A kidney patient who began refusing dialysis as a protest against an Auckland taxi company has had to take up the treatment again because of illness.
Akerangi Marsters Kupa was making a stand against Auckland Co-operative Taxis following complaints from several patients about delays and drivers' treatment of them. Her story featured in yesterday's Herald.
However, the 53-year-old from Otahuhu has since been forced to go into hospital for treatment after falling ill.
"Over the weekend I had a sore throat and a sore head ... I just stayed home in bed. I know I'm overloaded, I feel it, and I need to get that off.
"I was going to miss out today, but my leg is doing something different, so no," she said.
Dialysis is carried out on those who have had kidney failure, and can take up to six hours.
Mrs Marsters Kupa is among a group of dialysis patients who have complained to Auckland's district health boards about patients reportedly being delayed up to three hours, not being picked up from hospital, and drivers refusing to assist elderly and disabled people.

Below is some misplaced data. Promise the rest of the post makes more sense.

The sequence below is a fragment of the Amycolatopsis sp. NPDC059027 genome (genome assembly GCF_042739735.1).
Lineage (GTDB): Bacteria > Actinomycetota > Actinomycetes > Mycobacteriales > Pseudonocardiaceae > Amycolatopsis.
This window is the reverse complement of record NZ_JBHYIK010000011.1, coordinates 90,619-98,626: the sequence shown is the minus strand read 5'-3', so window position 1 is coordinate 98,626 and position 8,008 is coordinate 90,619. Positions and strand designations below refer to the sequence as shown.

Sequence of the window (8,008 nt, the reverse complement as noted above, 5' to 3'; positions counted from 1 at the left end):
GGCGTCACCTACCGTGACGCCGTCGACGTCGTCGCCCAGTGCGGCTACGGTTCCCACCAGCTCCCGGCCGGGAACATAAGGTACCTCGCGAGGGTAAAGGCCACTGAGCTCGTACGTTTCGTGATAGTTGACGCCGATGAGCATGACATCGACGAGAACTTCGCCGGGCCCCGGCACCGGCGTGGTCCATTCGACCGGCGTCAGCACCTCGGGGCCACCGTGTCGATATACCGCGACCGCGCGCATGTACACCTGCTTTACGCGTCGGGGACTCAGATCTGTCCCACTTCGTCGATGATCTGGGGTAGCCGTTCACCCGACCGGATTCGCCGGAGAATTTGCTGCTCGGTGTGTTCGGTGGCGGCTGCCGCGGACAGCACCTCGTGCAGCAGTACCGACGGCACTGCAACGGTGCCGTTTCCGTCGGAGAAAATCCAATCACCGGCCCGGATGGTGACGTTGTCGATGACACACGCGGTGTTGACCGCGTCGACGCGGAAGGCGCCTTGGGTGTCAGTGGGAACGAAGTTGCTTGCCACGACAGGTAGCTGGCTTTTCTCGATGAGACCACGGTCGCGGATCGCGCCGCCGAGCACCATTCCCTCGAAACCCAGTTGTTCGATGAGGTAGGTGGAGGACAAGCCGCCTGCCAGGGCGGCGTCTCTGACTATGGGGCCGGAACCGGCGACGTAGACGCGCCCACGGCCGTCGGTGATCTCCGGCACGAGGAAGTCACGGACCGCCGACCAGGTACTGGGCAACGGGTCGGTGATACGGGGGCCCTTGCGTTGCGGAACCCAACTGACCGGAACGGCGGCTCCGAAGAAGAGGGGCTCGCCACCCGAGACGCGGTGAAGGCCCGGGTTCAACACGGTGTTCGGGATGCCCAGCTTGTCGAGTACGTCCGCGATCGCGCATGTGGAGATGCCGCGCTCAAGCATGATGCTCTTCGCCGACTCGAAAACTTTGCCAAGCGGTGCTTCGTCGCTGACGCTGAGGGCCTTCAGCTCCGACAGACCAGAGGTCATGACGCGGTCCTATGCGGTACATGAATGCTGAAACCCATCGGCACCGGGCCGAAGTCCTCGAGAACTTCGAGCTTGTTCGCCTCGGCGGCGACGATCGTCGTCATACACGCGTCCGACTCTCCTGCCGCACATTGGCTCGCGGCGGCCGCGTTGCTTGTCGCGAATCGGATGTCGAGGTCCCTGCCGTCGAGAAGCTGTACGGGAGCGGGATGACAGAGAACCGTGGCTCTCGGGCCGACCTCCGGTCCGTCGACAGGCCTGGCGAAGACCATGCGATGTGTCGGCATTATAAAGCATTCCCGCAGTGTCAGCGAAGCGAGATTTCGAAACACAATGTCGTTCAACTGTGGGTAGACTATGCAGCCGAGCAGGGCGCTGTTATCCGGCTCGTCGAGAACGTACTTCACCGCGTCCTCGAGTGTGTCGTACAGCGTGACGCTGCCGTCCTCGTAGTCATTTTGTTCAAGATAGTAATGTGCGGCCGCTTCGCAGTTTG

Mrs Marsters Kupa, who is blind, said she had been taken to the wrong house three times and had been left to "fend for myself" when dropped off at the hospital.
She has vowed never to travel by a Co-op taxi again - despite being entitled to the service - and yesterday paid her own way in a North Harbour Taxi.
That company was contracted with the patients for more than a decade.
It has been almost a month since Co-op took up the contract with healthAlliance, which looks after such services on behalf of Auckland DHBs.
A spokesman for Auckland Co-op did not want to comment to the media.
The healthAlliance chief executive, Mike Schubert, said it was investigating a number of concerns raised by patients.